“I think there’s a dark side to all this that makes it really strange. I didn’t know there was any hidden agenda, any repressed anger or any malice,” she continued. “And boy, there was a lot of it, or they couldn’t have done what they did. It was worth it to them to scuttle and endanger the show. They really have to look at their own motives and emotional well-being, and I really mean that. How far do you go, how unfair do you become on the basis of personal feeling?
“They were willing to kill a mother (the Valerie Hogan character) on television! That’s heavy.”
(Don Engle, attorney for Lorimar as well as “Hogan Family” executive producers Tom Miller and Robert Boyette, said Saturday that he was preparing for an appeal. He added that the fact that Judge William Hogoboom dismissed all charges of conspiracy on the parts of Lorimar, Miller and Boyette and NBC early in the trial negated Harper’s statement that Miller and Boyette had a “hidden agenda” to remove Harper from the show.)
To a lesser extent, Harper’s husband Cacciotti believes that his own reputation may have suffered as well, since testimony from Lorimar executives suggested that he lacked the qualifications to executive-produce the show and was on board simply because he is Harper’s husband.
Cacciotti, a health-and-fitness expert who met Harper a few years ago when he was hired to help her lose weight for a movie role, readily acknowledged that his participation in the show grew out of his relationship with Harper and that he is relatively new to producing series television. But, he added, his own extensive stage and screen acting experience, which included roles on Broadway, on television and in “13 or 14" feature films qualified him for duties on the show, mainly in casting and working with actors.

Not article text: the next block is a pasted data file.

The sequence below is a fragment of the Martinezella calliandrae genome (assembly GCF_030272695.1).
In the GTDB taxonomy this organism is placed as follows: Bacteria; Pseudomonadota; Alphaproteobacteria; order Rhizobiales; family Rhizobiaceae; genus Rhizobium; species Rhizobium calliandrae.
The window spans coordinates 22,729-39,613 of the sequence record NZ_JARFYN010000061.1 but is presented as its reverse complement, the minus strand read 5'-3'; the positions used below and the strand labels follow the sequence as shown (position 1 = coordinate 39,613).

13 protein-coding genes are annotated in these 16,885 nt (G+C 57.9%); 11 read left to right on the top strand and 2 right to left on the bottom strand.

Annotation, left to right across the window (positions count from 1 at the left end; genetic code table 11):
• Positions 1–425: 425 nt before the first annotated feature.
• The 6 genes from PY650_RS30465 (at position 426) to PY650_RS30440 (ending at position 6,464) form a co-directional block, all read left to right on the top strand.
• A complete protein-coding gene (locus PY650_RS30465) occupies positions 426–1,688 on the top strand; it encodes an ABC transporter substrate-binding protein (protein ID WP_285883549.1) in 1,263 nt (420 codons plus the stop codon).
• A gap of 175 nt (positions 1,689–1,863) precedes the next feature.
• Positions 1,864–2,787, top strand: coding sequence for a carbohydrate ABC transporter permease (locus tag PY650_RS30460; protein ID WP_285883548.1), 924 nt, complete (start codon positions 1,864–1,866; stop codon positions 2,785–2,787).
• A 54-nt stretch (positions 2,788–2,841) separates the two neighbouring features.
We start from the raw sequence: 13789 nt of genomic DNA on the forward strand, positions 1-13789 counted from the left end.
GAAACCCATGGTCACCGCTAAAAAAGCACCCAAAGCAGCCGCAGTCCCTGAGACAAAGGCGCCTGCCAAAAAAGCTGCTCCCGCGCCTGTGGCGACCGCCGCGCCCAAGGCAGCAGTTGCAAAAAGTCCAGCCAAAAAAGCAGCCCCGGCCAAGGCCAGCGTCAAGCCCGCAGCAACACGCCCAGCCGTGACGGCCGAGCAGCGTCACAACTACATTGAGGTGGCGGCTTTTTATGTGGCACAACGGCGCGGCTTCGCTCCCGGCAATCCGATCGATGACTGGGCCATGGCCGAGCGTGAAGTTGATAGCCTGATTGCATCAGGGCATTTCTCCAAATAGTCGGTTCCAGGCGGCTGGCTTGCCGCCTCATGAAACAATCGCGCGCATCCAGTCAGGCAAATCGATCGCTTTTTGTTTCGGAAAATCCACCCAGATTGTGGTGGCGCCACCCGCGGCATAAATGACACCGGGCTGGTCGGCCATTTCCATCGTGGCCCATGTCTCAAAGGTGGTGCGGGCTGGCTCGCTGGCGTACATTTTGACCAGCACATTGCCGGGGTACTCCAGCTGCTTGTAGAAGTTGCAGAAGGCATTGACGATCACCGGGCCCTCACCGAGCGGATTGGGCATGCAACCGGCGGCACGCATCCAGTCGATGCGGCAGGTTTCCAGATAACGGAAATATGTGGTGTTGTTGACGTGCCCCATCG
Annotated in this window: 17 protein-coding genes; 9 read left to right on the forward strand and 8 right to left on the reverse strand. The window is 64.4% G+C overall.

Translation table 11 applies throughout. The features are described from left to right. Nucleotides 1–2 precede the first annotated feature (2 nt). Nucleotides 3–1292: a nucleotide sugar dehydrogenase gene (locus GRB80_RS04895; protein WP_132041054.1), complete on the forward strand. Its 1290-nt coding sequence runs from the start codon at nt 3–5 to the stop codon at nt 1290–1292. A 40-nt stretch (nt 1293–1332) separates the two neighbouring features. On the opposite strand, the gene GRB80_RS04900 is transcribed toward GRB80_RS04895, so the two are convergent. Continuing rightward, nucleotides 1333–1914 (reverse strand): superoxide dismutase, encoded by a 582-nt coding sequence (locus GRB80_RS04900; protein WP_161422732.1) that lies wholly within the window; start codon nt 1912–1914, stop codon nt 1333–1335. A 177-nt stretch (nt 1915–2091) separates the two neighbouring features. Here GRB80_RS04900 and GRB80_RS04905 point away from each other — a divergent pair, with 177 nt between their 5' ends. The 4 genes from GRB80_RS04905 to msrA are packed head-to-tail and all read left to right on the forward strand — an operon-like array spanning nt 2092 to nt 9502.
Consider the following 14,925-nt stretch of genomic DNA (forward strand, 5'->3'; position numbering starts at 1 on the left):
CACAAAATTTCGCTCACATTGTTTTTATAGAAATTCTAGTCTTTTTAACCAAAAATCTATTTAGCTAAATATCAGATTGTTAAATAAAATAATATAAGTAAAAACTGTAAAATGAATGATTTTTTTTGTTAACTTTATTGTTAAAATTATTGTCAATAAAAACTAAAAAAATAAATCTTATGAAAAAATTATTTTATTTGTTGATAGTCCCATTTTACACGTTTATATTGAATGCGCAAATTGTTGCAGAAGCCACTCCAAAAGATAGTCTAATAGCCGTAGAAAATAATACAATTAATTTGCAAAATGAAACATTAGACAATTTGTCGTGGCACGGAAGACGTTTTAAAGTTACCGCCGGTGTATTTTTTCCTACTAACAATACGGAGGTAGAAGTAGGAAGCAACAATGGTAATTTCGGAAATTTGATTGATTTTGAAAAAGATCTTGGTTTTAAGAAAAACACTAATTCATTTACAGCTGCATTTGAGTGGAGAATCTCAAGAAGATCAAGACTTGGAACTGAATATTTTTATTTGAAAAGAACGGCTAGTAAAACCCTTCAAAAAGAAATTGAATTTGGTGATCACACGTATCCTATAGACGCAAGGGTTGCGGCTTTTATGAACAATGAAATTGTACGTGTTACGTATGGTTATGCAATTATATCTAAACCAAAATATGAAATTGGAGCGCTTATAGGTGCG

“They used that,” Cacciotti said, referring to Engle’s questioning witnesses about his inexperience as a TV producer during the trial. “I’d look over at the jury, and a couple of times I broke out in a sweat. I watched their eyes look at me and say: ‘He’s Valerie’s husband, that’s why he’s there.’ But Valerie and I started out as actors at the same time in New York. In fact, I probably worked more than her in the beginning. Then, she worked more than I did.”
Added Cacciotti, with a grin: “Of course, it was no contest. I was a terrible actor.”
Had Harper lost the case--she was prepared to appeal--the actress said the verdict might have sent a message to other performers not to take management to court for fear of damage to their careers. Because she won, however, she believes that the opposite message prevails.
“They didn’t get away with it, so there’s a new implication: Let’s take care of our contracts better,” Harper said. “I don’t know if getting a credit as a producer (next time) is necessary, but I’ll tell you what I am going to do is make sure the whole contract is nailed down and clear. Things needs to be very tight.
“I think maybe that is the importance of this case, that managers really start looking at their stars, or supporting players, or writers, and how their deals are made. That may have some impact on the way Hollywood does business in the future.”